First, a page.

Somewhere between the end of the Second World War and the beginning of the Cold War, when the enemy started speaking Russian instead of German, a US Navy programmer was working in an early computer, trying feverishly to solve a problem in a program.
Finally, says the legend, Mrs. Grace Hopper opened the computer chassis and discovered, between the cables and the bolts, a dead cockroach.
A bug, found during the first debugging session ever in the history of mankind.
This anecdote is illustrative in many ways, mainly because it contains almost no mention of the program that did not work – of course, its contents might have been considered state secret or something like that, but the truth is that the “bug” was actually a foreign body, completely unrelated to the program being executed.
Software is mostly bugs
In your professional life, however, most of the code you will write and use is buggy. Most of the libraries that you will download and use in your web pages contain bugs of very different kinds. Actually, working software will be the exception to the rule; most of the software does not work, and will never truly work all the time.
Why this is so you ask? Well, to begin with, a program is a promise that you cannot keep. You describe a world, a sequence of steps, a structure in memory that must be operated upon following a certain way and in a certain order. But the world is imperfect; maybe the computer running your software 10 years from now will have new security mechanisms that will block the system calls you are using; maybe it will use a certain type of memory chips that do not allow certain kinds of allocations; maybe there will not be enough memory at all.
But you, in your code, you are programming your application against an imaginary piece of hardware. You are going to be making tons and tons of assumptions, and you know what? That is ok. Everybody does that. The difference between a junior and a senior developer is the decreasing amount of assumptions made in one’s head.
So, the thing is, no matter which programming language you choose, there are no guarantees.
Yet, in spite of all of the evidence, many developers feel a warm fuzzy feeling when using statically typed languages. It is like if they felt more protected; you know, this variable is always going to be a pointer to a string, or this other variable is always going to be an integer. They put up with ridiculously long compilation times, complex syntaxes, casting objects up and down their class hierarchies in order to do things.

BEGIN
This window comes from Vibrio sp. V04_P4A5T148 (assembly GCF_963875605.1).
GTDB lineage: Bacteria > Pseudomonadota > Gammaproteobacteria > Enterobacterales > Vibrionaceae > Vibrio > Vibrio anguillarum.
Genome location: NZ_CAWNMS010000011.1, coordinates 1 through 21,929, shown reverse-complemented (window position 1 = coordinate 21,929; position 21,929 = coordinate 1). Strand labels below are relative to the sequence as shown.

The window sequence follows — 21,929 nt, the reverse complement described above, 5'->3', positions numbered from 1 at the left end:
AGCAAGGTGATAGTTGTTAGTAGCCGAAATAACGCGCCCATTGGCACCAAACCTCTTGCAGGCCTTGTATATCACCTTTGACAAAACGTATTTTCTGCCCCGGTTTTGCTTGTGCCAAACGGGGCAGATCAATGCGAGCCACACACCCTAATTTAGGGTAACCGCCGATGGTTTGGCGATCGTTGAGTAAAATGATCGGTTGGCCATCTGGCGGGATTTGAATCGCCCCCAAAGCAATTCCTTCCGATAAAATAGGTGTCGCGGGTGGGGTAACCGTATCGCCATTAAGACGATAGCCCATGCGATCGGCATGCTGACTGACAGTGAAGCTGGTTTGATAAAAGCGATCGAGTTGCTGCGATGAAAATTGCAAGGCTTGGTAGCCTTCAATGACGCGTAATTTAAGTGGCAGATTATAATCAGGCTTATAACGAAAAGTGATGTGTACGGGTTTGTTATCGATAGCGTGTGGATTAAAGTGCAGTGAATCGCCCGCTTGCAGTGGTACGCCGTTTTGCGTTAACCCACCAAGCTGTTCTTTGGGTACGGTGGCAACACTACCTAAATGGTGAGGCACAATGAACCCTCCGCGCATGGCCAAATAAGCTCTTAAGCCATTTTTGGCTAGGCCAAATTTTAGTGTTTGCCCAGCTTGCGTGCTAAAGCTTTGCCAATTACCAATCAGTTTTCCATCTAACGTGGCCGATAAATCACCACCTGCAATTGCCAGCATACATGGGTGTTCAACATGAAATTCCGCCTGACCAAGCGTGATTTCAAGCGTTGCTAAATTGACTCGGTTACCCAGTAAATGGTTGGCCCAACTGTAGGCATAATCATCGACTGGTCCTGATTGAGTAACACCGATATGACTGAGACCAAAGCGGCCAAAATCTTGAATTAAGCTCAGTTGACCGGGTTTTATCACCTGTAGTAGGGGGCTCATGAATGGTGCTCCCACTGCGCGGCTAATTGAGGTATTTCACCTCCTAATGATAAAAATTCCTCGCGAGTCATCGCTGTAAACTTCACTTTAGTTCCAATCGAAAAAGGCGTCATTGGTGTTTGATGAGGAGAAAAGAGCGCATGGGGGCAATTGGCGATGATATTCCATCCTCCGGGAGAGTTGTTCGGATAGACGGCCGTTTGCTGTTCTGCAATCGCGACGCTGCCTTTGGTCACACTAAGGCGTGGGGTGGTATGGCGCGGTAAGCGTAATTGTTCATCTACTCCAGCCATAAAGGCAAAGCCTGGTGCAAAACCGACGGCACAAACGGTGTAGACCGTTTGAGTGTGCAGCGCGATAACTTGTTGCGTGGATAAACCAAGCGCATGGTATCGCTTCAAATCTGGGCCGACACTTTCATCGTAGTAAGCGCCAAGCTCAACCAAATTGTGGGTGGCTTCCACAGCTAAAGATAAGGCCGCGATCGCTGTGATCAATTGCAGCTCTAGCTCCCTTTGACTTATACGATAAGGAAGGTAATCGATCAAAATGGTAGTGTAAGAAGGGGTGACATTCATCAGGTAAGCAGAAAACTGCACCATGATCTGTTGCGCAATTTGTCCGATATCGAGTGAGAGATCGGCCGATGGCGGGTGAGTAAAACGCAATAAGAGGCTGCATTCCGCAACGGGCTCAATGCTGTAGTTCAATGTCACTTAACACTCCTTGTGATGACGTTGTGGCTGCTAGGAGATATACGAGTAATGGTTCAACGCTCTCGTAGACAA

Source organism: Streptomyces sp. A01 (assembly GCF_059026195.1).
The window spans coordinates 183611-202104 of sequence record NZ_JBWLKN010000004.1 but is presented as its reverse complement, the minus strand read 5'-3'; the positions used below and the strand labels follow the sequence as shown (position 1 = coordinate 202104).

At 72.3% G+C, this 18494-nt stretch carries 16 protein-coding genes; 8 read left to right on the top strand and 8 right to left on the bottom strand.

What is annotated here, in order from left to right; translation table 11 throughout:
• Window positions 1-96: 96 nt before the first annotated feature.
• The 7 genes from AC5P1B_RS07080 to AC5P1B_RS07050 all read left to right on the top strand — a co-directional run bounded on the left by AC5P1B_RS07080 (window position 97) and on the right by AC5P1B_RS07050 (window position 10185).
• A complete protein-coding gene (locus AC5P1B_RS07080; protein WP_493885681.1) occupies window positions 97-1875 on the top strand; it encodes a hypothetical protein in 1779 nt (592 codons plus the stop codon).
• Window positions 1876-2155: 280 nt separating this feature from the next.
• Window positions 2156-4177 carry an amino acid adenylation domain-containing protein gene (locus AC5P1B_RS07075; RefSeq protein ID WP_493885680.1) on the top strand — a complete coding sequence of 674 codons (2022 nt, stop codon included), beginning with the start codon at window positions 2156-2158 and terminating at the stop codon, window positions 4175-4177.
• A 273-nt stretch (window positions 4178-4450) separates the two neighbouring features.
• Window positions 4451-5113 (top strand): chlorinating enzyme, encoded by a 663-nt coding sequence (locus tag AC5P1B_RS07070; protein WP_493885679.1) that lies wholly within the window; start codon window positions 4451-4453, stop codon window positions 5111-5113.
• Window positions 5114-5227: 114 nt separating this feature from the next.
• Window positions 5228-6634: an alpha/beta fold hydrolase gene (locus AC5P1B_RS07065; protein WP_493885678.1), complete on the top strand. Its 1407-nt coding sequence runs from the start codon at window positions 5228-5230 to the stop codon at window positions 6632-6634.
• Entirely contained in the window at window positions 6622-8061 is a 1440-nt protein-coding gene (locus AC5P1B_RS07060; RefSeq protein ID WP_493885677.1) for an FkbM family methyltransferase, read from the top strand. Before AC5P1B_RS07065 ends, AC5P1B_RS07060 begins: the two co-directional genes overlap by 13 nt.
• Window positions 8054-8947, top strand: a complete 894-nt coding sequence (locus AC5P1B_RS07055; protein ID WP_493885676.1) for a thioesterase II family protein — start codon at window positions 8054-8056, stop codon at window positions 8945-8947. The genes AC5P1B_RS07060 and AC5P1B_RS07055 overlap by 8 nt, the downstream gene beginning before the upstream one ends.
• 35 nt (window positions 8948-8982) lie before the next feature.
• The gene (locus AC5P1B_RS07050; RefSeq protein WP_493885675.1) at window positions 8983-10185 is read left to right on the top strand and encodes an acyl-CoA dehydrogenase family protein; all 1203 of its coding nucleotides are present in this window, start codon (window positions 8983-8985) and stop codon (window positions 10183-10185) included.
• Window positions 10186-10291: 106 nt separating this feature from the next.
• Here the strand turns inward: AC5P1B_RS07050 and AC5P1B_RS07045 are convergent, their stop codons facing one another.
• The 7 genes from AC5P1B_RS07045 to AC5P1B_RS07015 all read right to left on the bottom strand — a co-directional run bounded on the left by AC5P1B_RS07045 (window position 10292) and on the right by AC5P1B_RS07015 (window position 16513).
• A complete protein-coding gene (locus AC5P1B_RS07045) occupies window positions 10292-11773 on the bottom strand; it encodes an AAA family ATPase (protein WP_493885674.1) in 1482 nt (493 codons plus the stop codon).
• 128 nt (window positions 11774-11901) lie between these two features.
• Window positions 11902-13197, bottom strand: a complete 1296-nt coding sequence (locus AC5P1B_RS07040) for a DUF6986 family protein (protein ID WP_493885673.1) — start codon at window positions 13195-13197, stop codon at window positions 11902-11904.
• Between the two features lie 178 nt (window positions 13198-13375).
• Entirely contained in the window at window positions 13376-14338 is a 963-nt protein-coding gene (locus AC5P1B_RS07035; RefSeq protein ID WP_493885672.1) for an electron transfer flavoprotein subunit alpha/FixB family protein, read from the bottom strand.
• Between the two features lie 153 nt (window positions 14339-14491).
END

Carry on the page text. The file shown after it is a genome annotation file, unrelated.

Compile time vs. Run time
C++, Java, Swift and other languages scoff at the thought of developers keeping track of the objects at the end of the variables, and make sure that every method call, that every function and every parameter and every possible combination of templates and generics actually makes sense to an increasingly complex theorem, verified at every compilation.
Yet, in all of its glory, even these allmighty languages have to declare themselves lost at some point, and they implement vtable lookups in their objects anyway, because there is always some situation in which the resolution of the polymorphic method to be called cannot be determined at compile time, and we have to cross fingers and pray that everything will be OK at runtime.
When I used to teach iOS programming to developers, I used a very simple analogy that always made me laugh.
Somehow I thought of C++ as an east-coast kind of language: uptight, control-freak, obsessed with detail and verification, and without any trust whatsoever. If C++ was a person, it would be a rich financial trader in Manhattan, with a nice suit and a nice car, and a perfectly controlled life around him.
A bit like American Psycho, if you see what I mean.
On the other hand, I used to describe Objective-C as a pure west-coast kind of language, a product of the 70’s, a relaxed language that would make almost no verification whatsoever of your types, while at the same time it would be smoking pot and listening to Led Zeppelin out loud. Objective-C would be a 1971 hippie in the middle of San Francisco, protesting against the war in Vietnam and enjoying life as it comes.
A bit like American Pie, if you see what I mean.
What I recommend to you, faced with strongly and weakly, statically and dynamically typed languages, is that you start your career with a really strongly typed one. It will make your beginnings easier, as long as you can understand the error messages of your compiler – and believe me, they can be quite hard to understand sometimes.
But as you grow up, let’s say 10, 15 years from now, move to more dynamic languages. Statically typed languages, maybe something like Go (not particularly C++ to be honest, buy why not) that will provide you with a simpler mental model to follow at the beginning. The compiler will basically take you by the hand and guide you until you have a working piece of software.
However, let your inner instinct guide you towards more relaxed languages as you move forward. Open up your mind, and enjoy the tremendous freedom offered by a language whose compiler does not stand up in your way.